The IRS’s war on alternative currencies is heating up, R3 is falling apart, and EY is embracing Bitcoin. Here are the cryptocurrency highlights of week 48:
- The Justice Department says a federal district court has ordered that Coinbase, a San Francisco exchange for digital currency, should turn over its customer account information to the government. This would reveal the identities of all of its active United States-based users to the IRS. The IRS is concerned that some of Coinbase’s customers may have used its service to circumvent or mitigate tax liability. Federal investigators say they need Coinbase’s records to be able to identify some Bitcoin wallets and to check against tax records to make sure Coinbase’s users are paying any and all proper taxes on their Bitcoin-related income.
- On 30 November, the R3 blockchain consortium, a collective of roughly 70 banks and financial institutions dedicated to the development of distributed ledger technology, released the open-source Corda platform. According to the website Corda is: “a distributed ledger platform designed to record, manage and automate legal agreements between business partners. Designed by (and for) the world’s largest financial institutions, it offers a unique response to the privacy and scalability challenges facing decentralised applications.” The platform received mixed responses, and Bitcoin Core developer Peter Todd even said the platform looked like “Bitcoin without blockchain”.
- The R3 consortium also happened to be shrinking recently, as several members have decided to depart R3. Goldman Sachs, one of the founders of the consortium, was one of the first to leave. Spanish banking group Banco Santander soon followed, and Morgan Stanley has too quitted the group. According to Nick Weisfeld, Data Practice Head and Blockchain Specialist at GFT: “These departures show that there is a real question over the value being generated by R3, and an even bigger question over their ability to commercialize.” R3 has responded to the situation by lowering the goal for its first large round of equity funding by 25% down from $200 million to $150 million.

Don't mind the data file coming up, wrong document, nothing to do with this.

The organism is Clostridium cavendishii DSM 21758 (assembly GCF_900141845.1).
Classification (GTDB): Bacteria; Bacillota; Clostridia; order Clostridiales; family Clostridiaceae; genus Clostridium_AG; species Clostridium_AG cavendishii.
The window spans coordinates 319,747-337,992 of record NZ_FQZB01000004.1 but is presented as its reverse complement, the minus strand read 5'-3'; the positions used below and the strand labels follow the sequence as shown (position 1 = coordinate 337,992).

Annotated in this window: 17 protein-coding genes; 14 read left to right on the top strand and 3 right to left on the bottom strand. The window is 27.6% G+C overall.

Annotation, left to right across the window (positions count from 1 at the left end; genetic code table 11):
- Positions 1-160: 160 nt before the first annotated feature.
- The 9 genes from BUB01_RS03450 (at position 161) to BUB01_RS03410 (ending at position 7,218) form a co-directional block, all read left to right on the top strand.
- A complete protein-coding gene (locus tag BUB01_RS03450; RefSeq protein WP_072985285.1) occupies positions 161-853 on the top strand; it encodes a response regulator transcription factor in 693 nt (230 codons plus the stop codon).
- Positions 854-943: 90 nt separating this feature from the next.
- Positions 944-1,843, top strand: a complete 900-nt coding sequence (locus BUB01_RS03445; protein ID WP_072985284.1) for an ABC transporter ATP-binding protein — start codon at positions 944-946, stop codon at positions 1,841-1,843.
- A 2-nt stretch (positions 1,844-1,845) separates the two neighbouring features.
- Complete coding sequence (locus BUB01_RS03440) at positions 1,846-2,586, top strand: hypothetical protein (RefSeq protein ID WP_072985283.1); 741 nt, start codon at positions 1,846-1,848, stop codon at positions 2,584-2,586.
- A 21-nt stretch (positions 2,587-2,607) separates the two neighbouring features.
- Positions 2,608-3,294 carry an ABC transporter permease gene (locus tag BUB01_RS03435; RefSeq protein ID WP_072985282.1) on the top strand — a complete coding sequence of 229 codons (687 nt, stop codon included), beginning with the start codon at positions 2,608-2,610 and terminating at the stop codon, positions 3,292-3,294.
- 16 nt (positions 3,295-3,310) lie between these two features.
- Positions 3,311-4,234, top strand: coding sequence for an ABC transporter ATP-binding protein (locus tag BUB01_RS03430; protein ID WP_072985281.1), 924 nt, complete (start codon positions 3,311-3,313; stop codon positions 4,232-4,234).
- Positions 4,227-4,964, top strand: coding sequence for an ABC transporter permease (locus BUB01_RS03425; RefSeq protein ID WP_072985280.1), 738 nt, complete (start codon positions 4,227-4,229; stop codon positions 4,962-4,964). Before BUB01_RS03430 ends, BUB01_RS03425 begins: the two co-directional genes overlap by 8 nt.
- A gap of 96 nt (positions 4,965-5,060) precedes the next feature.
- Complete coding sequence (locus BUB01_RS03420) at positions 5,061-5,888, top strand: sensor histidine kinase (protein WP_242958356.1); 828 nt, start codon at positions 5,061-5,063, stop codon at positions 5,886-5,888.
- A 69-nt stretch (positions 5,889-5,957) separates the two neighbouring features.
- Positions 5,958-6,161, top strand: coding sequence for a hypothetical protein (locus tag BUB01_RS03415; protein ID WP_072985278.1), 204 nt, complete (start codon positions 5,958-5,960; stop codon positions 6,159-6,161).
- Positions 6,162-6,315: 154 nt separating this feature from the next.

- Big Four accounting firm EY is embracing Bitcoin. EY Switzerland has announced that beginning January 2017 all of their customers may settle their bills using Bitcoin. Simultaneously, EY announced that employees will be receiving a digital wallet and a Bitcoin ATM has been placed into operation and is publicly accessible to the office building next to the Hardbrücke train station in Zurich.
- Due to last week’s introduction of the Bitcoin Energy Consumption Index, there were no weekly highlights and price updates. Changes are therefore considered over a two-week period. In this period the price of Bitcoin gained more than two percent, taking the price to a current rate of about $770 per BTC. The price of Ethereum crashed by almost 20 percent, taking Ether down to a rate of $7.92 per ETH. Ethereum Classic also decreased, with the price decreasing more than ten percent to $0.77 per ETC. Zcash is finally stabilizing, losing “just” seven percent of its value. One ZEC is now trading at $60 per coin.